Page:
Windows 7 is hit by bug that stops a PC shutting down – but there’s a workaround

(Image credit: Future)

Windows 7 has another bug following official support for the OS ending, and it’s more serious than the wallpaper glitch Microsoft previously patched, with users left unable to reboot or shutdown their PC – at least not without resorting to rather clunky workarounds (more on that later).

Windows 7 reached end-of-life on January 14, meaning updates and security fixes are no longer issued for the operating system, so it’ll be interesting to see if despite that fact, Microsoft still fixes this problem – given its seriousness – as well as the aforementioned wallpaper gremlin which was cured.

As ZDNet spotted, the problem has manifested on various Windows 7 machines according to a number of reports online, with users complaining on several threads posted on Reddit for starters.

When trying to shut down their PC, those affected simply receive the more-than-confusing message: “You don’t have permission to shut down this computer.”

The actual cause is unknown, and Microsoft is yet to comment on the fresh bug, meaning that at the moment, we are very much in the dark.

According to advice from Quick Heal, a security firm and antivirus maker which chipped in on possible causes – and solutions – the problem could be down to User Account Control (or UAC) going awry in some manner, and not giving the admin account of the PC the correct permissions. That’s only a theory, mind.

You would imagine that something odd is going on with Windows 7 permissions, though, given that error message.

Group (policy) hug

Quick Heal actually provides a detailed solution in an online support article which you can check out here. There are lots of caveats, though, including that this isn’t promised to work – the firm believes it ‘should’ do the trick – and that it involves tinkering in the Group Policy Editor.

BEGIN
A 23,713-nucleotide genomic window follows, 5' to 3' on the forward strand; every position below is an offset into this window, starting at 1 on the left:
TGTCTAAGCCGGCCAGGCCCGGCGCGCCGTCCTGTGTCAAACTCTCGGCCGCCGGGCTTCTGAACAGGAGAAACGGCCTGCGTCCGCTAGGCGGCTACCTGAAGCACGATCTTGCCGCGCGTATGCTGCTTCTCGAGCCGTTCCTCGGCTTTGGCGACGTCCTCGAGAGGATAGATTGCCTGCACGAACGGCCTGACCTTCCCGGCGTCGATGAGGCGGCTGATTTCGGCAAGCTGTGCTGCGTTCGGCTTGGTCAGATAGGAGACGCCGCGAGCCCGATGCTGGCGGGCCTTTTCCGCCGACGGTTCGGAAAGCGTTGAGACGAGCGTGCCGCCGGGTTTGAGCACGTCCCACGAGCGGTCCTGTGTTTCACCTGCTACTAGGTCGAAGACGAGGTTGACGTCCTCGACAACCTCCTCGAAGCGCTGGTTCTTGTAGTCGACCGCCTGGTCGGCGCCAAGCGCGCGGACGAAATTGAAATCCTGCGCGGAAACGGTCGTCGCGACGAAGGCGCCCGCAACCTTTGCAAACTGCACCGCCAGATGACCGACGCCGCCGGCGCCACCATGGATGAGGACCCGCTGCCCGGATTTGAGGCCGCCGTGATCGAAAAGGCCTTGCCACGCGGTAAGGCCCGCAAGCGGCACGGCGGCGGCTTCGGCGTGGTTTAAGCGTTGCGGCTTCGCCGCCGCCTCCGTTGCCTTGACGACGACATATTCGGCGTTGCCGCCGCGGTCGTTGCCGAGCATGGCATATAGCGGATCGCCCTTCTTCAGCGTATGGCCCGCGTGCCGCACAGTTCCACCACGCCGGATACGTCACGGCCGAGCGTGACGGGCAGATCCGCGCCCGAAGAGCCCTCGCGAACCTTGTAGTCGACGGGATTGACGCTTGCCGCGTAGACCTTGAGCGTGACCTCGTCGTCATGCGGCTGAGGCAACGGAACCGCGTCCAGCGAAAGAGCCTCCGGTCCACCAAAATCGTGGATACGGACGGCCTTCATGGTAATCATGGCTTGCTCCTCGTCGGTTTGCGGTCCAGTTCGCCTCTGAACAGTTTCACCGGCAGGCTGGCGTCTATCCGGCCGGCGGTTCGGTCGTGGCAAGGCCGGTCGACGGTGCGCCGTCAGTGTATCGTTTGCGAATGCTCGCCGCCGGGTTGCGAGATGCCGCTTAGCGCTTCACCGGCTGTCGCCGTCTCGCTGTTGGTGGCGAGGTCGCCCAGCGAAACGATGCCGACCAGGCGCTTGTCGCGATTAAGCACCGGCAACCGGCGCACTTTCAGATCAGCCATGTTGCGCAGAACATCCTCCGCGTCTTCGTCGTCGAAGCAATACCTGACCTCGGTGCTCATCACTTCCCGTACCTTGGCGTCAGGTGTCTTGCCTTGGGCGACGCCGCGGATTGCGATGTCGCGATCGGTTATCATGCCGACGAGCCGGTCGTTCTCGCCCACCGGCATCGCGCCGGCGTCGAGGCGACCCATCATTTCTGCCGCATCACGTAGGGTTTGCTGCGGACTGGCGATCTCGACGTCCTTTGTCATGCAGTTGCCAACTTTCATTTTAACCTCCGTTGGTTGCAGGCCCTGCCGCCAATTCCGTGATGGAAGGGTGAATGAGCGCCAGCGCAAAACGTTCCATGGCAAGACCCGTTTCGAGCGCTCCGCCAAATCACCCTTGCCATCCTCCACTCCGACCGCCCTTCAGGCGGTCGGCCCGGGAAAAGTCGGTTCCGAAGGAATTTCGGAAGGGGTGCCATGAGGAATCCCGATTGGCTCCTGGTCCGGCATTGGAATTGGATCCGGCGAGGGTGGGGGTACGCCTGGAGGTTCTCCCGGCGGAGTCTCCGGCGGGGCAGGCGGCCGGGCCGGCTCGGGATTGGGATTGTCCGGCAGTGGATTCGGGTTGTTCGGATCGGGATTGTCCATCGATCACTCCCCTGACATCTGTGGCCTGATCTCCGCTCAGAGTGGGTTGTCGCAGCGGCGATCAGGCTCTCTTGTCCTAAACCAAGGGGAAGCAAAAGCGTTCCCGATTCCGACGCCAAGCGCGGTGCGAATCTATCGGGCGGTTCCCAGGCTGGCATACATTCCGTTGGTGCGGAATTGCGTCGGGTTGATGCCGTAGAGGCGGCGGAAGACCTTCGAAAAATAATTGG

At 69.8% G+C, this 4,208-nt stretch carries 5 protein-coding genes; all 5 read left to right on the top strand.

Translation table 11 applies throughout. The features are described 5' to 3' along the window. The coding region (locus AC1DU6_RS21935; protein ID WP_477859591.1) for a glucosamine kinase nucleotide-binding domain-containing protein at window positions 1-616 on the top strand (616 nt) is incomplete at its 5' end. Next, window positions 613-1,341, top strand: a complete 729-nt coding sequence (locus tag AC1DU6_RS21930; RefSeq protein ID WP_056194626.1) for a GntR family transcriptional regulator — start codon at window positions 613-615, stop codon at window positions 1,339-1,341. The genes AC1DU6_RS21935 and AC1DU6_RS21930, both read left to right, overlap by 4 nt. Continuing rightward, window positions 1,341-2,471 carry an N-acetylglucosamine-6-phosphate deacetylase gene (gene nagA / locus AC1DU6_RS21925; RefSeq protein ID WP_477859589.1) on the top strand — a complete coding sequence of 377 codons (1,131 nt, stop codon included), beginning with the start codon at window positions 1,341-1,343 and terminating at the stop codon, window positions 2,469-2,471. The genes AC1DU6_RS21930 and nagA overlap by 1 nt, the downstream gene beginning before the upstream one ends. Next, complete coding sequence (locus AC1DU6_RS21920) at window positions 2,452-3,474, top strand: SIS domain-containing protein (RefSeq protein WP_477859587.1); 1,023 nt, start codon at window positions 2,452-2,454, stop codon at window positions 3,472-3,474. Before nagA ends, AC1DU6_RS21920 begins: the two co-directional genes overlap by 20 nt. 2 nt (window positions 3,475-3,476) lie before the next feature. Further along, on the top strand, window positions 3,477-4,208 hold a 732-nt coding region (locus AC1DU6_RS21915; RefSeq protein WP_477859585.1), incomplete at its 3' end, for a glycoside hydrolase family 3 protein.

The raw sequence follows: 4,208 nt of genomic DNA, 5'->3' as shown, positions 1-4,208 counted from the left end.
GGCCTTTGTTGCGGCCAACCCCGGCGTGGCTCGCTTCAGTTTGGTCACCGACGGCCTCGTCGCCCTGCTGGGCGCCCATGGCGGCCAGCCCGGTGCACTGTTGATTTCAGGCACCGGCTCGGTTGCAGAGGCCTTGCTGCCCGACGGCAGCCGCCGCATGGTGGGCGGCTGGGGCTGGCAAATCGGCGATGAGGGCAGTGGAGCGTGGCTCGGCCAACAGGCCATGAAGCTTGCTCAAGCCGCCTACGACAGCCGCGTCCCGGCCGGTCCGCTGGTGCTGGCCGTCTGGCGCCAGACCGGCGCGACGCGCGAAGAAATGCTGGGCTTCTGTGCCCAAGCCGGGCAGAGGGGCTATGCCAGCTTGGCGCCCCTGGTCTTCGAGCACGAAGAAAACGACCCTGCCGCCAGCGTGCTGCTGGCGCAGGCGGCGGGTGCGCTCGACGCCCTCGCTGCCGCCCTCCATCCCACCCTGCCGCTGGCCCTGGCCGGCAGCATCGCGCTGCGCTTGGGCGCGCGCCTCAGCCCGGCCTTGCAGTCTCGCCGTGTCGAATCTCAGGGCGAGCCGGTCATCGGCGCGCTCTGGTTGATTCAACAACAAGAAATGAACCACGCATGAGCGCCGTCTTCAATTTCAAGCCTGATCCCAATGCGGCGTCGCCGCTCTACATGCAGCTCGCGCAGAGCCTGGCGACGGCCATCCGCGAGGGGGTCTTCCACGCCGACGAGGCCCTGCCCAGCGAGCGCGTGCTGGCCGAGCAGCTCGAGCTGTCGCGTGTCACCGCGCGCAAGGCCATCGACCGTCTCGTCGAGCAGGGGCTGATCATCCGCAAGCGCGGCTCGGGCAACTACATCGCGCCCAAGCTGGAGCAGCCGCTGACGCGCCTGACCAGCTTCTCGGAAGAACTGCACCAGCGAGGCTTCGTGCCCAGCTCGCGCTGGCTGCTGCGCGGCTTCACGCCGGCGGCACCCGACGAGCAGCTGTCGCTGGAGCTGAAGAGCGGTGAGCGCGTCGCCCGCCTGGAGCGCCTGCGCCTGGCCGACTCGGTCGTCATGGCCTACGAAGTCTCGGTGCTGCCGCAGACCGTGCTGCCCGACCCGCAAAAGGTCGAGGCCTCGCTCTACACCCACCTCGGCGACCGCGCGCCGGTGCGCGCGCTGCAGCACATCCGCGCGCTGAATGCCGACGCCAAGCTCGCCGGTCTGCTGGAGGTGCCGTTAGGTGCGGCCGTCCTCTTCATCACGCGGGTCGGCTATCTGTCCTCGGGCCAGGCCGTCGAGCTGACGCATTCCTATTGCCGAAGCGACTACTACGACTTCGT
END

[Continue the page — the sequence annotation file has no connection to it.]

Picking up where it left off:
The real snag is that this functionality isn’t available in the Home edition of Windows 7, so only Windows 7 Pro or Ultimate users can benefit (or indeed Enterprise editions).

If you can’t access the Group Policy Editor, or don’t fancy poking around in it anyway (even though the steps are reasonably straightforward), you can try one of the workarounds suggested on Reddit instead.

Here’s one suggestion, and again remember like Quick Heal’s possible solution, it is just that – only a possible solution:

  • Create another admin account
  • Log into that account (or another admin account that was already on the system)
  • Log back into the default admin account
  • You should now be able to reboot or shutdown as normal

The snag with side-stepping the issue in this manner is that you have to do this every single time you want to restart your PC, or shut it down, which is a bit of a bind.

Another suggestion is to “hit CTL+ALT+DEL and then restart from the red icon in the lower right-hand corner”, which is certainly a quicker workaround that might be worth trying, just in case.

Even though Windows 7 is officially now out of support as mentioned, Microsoft may well feel obliged to fix this issue, just as it did with the wallpaper one, if only due to some of the conspiracy theories which inevitably float around about this being the software giant’s way of ‘persuading’ people to upgrade to Windows 10.

You can, of course, still upgrade to Windows 10 for free from Windows 7, or as others have pointed out, there are alternative operating systems, and you could always head for the Linux hills instead.

Darren is a freelancer writing news and features for TechRadar (and occasionally T3) across a broad range of computing topics including CPUs, GPUs, various other hardware, VPNs, antivirus and more. He has written about tech for the best part of three decades, and writes books in his spare time (his debut novel - 'I Know What You Did Last Supper' - was published by Hachette UK in 2013).